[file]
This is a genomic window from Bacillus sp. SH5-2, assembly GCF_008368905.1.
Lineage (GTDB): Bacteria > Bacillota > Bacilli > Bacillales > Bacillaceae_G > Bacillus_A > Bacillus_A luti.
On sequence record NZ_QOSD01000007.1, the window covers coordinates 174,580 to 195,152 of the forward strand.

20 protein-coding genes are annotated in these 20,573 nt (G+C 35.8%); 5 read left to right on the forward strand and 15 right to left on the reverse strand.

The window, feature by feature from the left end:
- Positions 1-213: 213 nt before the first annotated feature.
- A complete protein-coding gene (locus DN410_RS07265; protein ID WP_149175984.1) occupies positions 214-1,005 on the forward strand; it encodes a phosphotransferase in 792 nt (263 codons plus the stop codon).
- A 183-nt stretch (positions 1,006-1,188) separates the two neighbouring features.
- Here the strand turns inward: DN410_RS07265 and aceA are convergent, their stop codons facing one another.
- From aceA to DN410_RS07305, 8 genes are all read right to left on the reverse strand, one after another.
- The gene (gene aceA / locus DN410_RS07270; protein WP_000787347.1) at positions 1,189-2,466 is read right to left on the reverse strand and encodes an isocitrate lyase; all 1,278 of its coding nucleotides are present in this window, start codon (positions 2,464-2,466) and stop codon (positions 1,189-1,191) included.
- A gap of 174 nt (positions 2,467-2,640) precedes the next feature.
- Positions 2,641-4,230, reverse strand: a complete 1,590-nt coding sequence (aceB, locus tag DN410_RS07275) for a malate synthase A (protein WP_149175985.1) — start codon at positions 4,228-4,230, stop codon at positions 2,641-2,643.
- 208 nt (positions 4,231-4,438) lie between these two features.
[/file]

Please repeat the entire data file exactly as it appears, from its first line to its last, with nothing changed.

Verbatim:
This is a genomic window from Bacillus sp. SH5-2, assembly GCF_008368905.1.
Lineage (GTDB): Bacteria > Bacillota > Bacilli > Bacillales > Bacillaceae_G > Bacillus_A > Bacillus_A luti.
On sequence record NZ_QOSD01000007.1, the window covers coordinates 174,580 to 195,152 of the forward strand.

20 protein-coding genes are annotated in these 20,573 nt (G+C 35.8%); 5 read left to right on the forward strand and 15 right to left on the reverse strand.

The window, feature by feature from the left end:
- Positions 1-213: 213 nt before the first annotated feature.
- A complete protein-coding gene (locus DN410_RS07265; protein ID WP_149175984.1) occupies positions 214-1,005 on the forward strand; it encodes a phosphotransferase in 792 nt (263 codons plus the stop codon).
- A 183-nt stretch (positions 1,006-1,188) separates the two neighbouring features.
- Here the strand turns inward: DN410_RS07265 and aceA are convergent, their stop codons facing one another.
- From aceA to DN410_RS07305, 8 genes are all read right to left on the reverse strand, one after another.
- The gene (gene aceA / locus DN410_RS07270; protein WP_000787347.1) at positions 1,189-2,466 is read right to left on the reverse strand and encodes an isocitrate lyase; all 1,278 of its coding nucleotides are present in this window, start codon (positions 2,464-2,466) and stop codon (positions 1,189-1,191) included.
- A gap of 174 nt (positions 2,467-2,640) precedes the next feature.
- Positions 2,641-4,230, reverse strand: a complete 1,590-nt coding sequence (aceB, locus tag DN410_RS07275) for a malate synthase A (protein WP_149175985.1) — start codon at positions 4,228-4,230, stop codon at positions 2,641-2,643.
- 208 nt (positions 4,231-4,438) lie between these two features.